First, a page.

LONDON: The headline promise of Thatcherism was to turn the UK into a home owning, share owning Utopia where the much beleaguered average man could share in the benefits of capitalism. The words change, but the song remains the same. Today, Mrs May has promised to focus on the “JAMS” – the just about managing members of society (presumably the few souls not to benefit from the share and home owning promises of the Iron Lady. Of course, what Mrs May’s carefully crafted spin neatly ignores is that leaving the EU and its single market will harm the poorest members of UK society disproportionately hard. They will need to deal with higher inflation (due to a weaker Pound pushing up import prices), job losses and the inevitable squeeze on social security benefits. Brexit is an unnecessary own goal that Mrs T. would never have conceded.
For many, the chance of finding the money to put down as a deposit on a flat or house of their own becomes more elusive every year. In 2016, house prices grew by 4.5%; the consumer price inflation figure to the year ending in November was 1.2% and wages rose by something like 2% – the upshot of this is that house price inflation (on a very large capital item) has outpaced wage inflation making the idea of home ownership more unthinkable for many on average or below average wages. Of course, real estate prices and salaries vary significantly by region and occupation.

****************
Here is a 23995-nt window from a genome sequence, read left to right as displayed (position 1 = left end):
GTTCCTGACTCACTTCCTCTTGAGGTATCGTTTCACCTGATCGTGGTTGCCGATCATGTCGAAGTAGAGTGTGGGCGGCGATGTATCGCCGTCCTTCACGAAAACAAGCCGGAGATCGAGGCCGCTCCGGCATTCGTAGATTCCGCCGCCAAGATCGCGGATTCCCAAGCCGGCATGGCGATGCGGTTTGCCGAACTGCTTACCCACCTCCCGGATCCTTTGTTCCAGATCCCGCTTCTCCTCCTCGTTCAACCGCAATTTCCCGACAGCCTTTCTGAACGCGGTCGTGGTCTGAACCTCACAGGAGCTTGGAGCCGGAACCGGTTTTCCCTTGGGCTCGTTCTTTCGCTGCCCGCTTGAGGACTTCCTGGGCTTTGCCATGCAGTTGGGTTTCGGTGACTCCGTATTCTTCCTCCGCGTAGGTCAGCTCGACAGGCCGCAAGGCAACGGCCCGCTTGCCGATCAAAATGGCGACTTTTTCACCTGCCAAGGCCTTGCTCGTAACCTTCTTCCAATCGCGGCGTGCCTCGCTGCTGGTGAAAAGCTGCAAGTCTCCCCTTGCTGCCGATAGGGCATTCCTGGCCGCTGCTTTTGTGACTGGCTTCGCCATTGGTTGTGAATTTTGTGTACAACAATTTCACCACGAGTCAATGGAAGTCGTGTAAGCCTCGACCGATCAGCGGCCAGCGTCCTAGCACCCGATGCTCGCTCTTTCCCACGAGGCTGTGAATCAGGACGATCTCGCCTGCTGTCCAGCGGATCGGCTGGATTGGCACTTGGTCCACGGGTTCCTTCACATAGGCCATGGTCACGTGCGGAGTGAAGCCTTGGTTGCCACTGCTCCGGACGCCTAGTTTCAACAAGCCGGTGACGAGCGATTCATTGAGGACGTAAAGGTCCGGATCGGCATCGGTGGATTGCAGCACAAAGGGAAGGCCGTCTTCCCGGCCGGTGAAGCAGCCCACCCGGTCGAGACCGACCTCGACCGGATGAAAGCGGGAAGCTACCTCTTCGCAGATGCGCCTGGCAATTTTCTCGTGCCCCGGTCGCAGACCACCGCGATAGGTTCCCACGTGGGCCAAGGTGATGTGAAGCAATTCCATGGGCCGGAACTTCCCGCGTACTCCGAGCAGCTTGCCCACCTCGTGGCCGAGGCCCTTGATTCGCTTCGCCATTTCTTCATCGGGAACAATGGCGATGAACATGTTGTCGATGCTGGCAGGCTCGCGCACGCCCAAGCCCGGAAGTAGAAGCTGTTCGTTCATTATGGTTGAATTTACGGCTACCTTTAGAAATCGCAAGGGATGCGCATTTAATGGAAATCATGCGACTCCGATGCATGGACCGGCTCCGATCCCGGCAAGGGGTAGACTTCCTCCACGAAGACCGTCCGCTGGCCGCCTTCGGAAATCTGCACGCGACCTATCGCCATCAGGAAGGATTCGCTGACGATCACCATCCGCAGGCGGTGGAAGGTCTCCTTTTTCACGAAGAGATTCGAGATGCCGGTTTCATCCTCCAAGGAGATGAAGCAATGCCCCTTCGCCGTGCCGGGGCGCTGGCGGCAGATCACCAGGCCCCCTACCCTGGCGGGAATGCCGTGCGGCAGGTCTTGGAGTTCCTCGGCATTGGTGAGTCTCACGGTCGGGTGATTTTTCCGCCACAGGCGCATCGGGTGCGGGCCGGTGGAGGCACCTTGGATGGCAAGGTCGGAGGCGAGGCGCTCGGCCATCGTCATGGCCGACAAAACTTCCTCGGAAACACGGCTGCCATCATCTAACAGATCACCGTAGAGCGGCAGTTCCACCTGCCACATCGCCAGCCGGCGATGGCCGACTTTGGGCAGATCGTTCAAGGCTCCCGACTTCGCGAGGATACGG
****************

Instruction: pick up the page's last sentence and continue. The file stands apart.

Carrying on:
The New Year will bring little comfort for those struggling to find the money to put a deposit on a home with the price rise expected to slow, but stay positive. Halifax, the nation’s biggest mortgage lender, is predicting that 2017 will see an average rise between 1 and 4%. They point out that the currently low cost of mortgages will support the market, but the weakness of Sterling and the uncertainty over what “Brexit Means Brexit” actually means will be a drag on house sales.
According to the ONS, the price of the “average” UK house is about £217000; average (median) earnings for a household of 2 adults are £23600. Traditionally, one could secure a mortgage at 3.5 times joint income to fund a home purchase. Of course, the obvious elephant in the room is that if the effect of a weak Pound on UK imports gets passed on to the consumer (never…), then UK inflation could take off forcing the Bank of England to raise interest rates in a bid to curb it. This would inevitably push up the costs of mortgages and personal debt, making entering the housing market even less likely for many. A major shock to the economy could lead to a deflation of the housing bubble – this would be hugely unpopular with those in the process of buying homes and home owners, of course, but is the only realistic way that poorer members of society can hope to buy a property.